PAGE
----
Costa Book Awards 2019: winners announced
Front Row has announced the winners of the 2019 Costa Book Awards, with each taking home a prize of £5,000. All of the authors are first-time Costa winners, with three of them claiming victory with their debut books. The prize is awarded in five categories – novel, biography, poetry, children's book and first novel – to English-language books by writers based in Britain and Ireland. The winners now compete to be named Costa Book of the Year on Tuesday 28 January. Here are the winners:
Best Novel: Middle England by Jonathan Coe
Jonathan Coe takes home the prize for best novel with Middle England, a comic state-of-the-nation address which puts Brexit firmly centre stage. The novel revives characters Coe first wrote about in 2001’s The Rotters' Club and completes a trilogy that also includes 2004’s The Closed Circle.
When the shortlist was announced on Front Row last year, critic Alex Clark described the book as “the great Brexit novel” and the judges agreed, calling it “the perfect novel for now.” Middle England is an angry narrative beginning eight years ago, exploring the impact of the UK’s 2016 vote to leave the EU on its extended cast of eccentrics.
Middle England is Coe’s 12th novel but it was his first book nominated for the prize, and he’s now likely to be installed as a favourite for the main Costa Book of the Year award.
Best Biography: The Volunteer: The True Story of the Resistance Hero who Infiltrated Auschwitz by Jack Fairweather
For the second year in a row the biography award goes to a book that investigates an aspect of World War Two and the Nazi persecution of the Jews, following Bart van Es’s The Cut Out Girl, which also won the main prize in 2018.
Jack Fairweather researched family papers, recently declassified files and unpublished prisoner accounts from the Auschwitz concentration camp to piece together the little-known history of the Polish cavalry officer, intelligence agent, and resistance leader Witold Pilecki, a man who risked his own life to infiltrate the camp in 1940 and report back about the horrors that were occurring.
Fairweather has his own wartime experience, having been Kuwait correspondent for the The Daily Telegraph in 2002, when Saddam Hussein’s Iraq invaded the country. He went on to become the newspaper's bureau chief in Baghdad for three years, in which time he survived a suicide bomb attack, a kidnapping attempt and mortar attacks around his house. He also covered the Afghan war for the Washington Post and has written books about the wars in both Iraq and Afghanistan.
Best Poetry: Flèche by Mary Jean Chan
The debut collection by poet Mary Jean Chan refers to the English word flesh and the French word flèche, meaning ‘arrow’, which is also a fencing term. Chan played the sport during her formative years in her native Hong Kong, and this multi-lingual pun is typical of the collection's precise and playful use of language.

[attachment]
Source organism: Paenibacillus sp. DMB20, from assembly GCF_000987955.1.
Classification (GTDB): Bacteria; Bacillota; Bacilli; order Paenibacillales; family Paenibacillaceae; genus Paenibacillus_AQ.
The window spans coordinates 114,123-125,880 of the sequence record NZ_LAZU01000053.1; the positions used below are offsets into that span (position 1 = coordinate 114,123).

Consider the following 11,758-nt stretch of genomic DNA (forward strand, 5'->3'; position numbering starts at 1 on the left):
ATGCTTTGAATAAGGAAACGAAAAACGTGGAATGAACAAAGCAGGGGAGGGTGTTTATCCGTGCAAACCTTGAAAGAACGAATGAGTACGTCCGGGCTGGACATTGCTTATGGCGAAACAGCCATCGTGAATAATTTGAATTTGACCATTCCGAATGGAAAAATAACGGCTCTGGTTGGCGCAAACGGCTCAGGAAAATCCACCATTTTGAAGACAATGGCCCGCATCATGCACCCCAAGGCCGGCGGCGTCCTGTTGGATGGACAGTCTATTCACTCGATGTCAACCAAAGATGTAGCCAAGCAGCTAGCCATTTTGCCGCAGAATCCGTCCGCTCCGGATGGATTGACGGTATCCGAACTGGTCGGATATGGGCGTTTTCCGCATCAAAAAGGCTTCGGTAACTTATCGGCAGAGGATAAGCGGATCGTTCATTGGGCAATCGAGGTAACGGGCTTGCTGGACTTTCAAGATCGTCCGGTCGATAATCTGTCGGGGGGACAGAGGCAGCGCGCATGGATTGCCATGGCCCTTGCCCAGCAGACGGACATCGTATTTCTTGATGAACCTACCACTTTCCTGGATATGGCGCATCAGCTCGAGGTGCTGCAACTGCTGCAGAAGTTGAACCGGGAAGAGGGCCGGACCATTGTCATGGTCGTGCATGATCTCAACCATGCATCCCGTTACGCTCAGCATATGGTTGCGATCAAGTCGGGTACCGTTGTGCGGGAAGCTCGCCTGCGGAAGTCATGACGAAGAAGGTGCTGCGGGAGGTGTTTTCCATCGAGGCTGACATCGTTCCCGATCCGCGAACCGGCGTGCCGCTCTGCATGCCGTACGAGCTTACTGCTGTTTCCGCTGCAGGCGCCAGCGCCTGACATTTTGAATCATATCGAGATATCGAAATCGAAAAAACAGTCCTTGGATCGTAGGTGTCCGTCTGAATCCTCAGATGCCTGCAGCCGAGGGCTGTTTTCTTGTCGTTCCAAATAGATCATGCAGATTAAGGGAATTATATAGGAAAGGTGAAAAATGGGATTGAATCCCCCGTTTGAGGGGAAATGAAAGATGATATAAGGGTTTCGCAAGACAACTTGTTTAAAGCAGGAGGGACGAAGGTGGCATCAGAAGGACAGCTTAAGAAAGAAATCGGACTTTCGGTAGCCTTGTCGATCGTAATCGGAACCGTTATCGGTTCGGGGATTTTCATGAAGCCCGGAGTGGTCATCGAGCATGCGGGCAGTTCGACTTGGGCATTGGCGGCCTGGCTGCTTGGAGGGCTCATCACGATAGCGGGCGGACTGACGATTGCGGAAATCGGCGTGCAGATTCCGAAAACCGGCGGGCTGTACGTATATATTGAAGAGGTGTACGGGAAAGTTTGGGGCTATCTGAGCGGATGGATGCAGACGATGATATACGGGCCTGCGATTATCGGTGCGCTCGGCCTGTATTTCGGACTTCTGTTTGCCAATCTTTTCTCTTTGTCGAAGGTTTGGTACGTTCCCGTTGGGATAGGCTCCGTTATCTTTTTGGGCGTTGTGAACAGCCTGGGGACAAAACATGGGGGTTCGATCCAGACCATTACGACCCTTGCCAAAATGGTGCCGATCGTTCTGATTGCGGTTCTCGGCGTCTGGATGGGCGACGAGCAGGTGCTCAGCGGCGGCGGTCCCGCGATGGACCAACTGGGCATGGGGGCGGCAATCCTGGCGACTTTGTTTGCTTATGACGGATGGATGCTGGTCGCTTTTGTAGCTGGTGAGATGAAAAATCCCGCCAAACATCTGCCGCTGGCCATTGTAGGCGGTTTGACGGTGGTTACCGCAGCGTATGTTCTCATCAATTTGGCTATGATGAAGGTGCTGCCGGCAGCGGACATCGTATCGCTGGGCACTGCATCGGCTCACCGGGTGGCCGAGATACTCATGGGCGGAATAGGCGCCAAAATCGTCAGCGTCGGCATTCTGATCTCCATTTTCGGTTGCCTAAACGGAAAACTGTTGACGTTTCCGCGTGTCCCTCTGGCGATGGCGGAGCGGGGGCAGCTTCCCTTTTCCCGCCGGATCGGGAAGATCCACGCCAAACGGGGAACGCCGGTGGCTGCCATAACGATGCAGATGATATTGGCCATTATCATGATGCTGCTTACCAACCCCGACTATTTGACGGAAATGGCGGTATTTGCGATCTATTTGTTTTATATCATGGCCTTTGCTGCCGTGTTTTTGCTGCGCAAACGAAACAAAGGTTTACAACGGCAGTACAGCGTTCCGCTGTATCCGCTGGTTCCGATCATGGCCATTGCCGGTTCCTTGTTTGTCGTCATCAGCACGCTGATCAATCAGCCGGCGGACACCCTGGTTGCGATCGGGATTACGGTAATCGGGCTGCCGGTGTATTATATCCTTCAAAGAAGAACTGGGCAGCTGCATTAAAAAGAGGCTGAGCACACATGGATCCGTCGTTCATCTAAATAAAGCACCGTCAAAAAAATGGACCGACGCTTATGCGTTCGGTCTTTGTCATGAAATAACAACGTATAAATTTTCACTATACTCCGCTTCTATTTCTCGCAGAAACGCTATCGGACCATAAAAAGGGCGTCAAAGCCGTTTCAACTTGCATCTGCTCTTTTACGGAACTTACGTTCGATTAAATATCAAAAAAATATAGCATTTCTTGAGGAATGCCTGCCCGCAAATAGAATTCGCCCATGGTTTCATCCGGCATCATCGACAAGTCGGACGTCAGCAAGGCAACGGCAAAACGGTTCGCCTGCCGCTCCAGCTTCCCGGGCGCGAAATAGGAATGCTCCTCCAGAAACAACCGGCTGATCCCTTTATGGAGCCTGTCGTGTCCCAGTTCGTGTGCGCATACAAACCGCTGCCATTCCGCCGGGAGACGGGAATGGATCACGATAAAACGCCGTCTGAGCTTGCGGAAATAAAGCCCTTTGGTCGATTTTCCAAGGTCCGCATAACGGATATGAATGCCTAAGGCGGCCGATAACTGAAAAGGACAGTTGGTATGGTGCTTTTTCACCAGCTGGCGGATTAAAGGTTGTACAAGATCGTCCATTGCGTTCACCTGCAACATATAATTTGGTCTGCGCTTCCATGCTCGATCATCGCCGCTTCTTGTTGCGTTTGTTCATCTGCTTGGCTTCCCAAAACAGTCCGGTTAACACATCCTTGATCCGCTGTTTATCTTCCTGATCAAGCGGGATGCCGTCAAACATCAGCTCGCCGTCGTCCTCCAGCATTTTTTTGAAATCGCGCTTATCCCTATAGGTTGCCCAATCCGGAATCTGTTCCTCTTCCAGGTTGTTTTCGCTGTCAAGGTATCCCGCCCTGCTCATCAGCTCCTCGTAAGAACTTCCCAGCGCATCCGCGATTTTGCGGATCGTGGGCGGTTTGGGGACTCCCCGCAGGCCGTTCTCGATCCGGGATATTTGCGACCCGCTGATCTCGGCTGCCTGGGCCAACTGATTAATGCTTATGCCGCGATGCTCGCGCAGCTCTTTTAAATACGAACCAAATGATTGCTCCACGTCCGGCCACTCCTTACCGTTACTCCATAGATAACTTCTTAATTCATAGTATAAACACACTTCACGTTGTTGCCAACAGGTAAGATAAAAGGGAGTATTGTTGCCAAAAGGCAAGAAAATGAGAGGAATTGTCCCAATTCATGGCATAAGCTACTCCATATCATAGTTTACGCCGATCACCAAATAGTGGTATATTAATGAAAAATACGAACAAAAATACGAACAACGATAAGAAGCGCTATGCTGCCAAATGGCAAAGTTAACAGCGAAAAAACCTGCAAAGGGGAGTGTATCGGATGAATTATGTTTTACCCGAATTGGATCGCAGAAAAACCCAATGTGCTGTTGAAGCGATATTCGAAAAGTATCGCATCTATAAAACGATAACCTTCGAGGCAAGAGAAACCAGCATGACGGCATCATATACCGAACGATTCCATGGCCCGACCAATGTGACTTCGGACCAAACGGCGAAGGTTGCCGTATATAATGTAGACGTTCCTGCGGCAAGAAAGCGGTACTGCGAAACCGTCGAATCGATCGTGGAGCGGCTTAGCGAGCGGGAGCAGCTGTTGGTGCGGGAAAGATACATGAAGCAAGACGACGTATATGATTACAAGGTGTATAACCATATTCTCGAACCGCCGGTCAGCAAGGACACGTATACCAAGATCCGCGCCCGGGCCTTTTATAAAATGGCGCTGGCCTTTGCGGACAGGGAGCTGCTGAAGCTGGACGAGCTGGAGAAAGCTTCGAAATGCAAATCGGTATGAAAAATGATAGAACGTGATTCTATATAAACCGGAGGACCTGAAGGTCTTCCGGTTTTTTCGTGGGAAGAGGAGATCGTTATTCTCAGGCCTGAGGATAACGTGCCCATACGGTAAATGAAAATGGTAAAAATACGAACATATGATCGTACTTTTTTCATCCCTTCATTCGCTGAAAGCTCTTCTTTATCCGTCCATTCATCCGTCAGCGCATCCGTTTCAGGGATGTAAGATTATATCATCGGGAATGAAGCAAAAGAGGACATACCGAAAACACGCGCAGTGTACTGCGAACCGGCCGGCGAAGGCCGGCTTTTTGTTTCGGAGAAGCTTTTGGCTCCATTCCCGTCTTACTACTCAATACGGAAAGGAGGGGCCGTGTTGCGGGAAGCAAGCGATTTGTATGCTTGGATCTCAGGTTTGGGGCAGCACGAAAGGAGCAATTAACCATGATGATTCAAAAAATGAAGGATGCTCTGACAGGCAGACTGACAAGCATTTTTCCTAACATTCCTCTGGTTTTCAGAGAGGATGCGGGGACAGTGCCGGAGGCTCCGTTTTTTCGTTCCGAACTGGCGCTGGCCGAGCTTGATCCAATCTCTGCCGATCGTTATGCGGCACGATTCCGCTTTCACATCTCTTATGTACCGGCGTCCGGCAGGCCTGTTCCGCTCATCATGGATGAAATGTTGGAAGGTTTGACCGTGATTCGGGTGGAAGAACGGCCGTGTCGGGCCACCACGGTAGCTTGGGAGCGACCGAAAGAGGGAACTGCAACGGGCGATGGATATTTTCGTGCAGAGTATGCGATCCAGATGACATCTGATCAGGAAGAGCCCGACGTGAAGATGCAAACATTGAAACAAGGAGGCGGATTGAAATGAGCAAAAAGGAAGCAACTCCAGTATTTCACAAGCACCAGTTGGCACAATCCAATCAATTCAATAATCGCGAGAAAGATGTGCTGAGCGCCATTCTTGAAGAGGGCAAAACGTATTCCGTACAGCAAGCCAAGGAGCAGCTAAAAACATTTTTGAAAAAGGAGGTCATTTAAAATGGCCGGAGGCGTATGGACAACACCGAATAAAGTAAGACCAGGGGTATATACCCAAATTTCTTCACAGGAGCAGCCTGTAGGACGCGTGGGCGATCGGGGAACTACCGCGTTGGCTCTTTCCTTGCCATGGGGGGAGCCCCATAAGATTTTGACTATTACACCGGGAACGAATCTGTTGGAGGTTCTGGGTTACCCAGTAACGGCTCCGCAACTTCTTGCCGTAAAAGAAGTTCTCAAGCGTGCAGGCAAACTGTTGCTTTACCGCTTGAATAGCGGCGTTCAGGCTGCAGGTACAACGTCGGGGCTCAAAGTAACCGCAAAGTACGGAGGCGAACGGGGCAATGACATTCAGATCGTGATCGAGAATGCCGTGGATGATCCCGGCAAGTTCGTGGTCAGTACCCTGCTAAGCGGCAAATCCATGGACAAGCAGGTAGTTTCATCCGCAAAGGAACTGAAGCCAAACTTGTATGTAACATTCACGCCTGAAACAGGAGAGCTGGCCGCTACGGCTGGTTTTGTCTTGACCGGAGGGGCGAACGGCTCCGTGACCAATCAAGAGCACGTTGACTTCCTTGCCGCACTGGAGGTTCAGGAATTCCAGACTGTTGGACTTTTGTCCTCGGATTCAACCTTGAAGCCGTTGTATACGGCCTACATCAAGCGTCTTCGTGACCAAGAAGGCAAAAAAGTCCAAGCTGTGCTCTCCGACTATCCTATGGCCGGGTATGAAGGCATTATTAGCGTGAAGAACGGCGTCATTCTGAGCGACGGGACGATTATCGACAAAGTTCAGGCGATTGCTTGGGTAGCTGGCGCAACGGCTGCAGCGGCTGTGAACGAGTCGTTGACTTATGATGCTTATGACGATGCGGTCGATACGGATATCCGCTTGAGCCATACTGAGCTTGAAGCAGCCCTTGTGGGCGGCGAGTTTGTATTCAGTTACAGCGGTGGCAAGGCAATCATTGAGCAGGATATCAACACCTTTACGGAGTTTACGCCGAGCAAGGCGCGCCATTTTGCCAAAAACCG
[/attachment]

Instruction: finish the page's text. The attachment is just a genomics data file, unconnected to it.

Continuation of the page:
Chan now lives in London and is an editor of the literary magazine Oxford Poetry and lectures in Creative Writing (Poetry) at Oxford Brookes University.
The Costa Book Award judges were effusive in their praise for Chan’s poetry, calling the poems, “a staggeringly beautiful mix of the personal and political [which] deserve to be read by the widest possible audience.”
Best Children’s Book: Asha & the Spirit Bird by Jasbinder Bilan
One of the three of this year’s winners to take the prize for their very first book, Jasbinder Bilan weaves the tale of a young girl living at the foothills of the Himalayas who embarks on a journey to the city led by a majestic bird. On Front Row, critic Sarah Shaffi placed the book in the tradition of the “quest novel” as the titular Asha seeks to find her missing father and save her home.
Like her heroine Asha, Bilan herself was born in the Himalayan foothills, with her family co-habiting a farm with a camel and a wild monkey.
Unlike Asha, the author moved to Nottingham as a toddler, but those early experiences have clearly influenced her writing. She was also keen to use the story to share aspects of Hindu mythology.
Best First Novel: The Confessions of Frannie Langton by Sara Collins
The first novel award goes to a complex reimagining of gothic literature by an author who has a previous 17-year career as a lawyer. Sara Collins’ debut, The Confessions of Frannie Langton, tells the story of a Jamaican slave awaiting trial at the Old Bailey, accused of murder in Georgian London.
Drawing inspiration from great gothic novels like Wuthering Heights, Rebecca and Jane Eyre, and from her own Jamaican heritage, Sara Collins has won extensive praise, not least from the Costa judges, who said: “This book is the full package – we all loved it.”
Writing in The Guardian, this year’s Man Booker Prize winner Bernardine Evaristo (herself snubbed by this year’s Costas) picked out The Confessions of Frannie Langton as one of her best books of 2019, while our critic Alex Clark also selected this as one of her favourites for the overall prize back when the shortlist was announced. Could this be the sixth book from the first novel category to take home the main prize?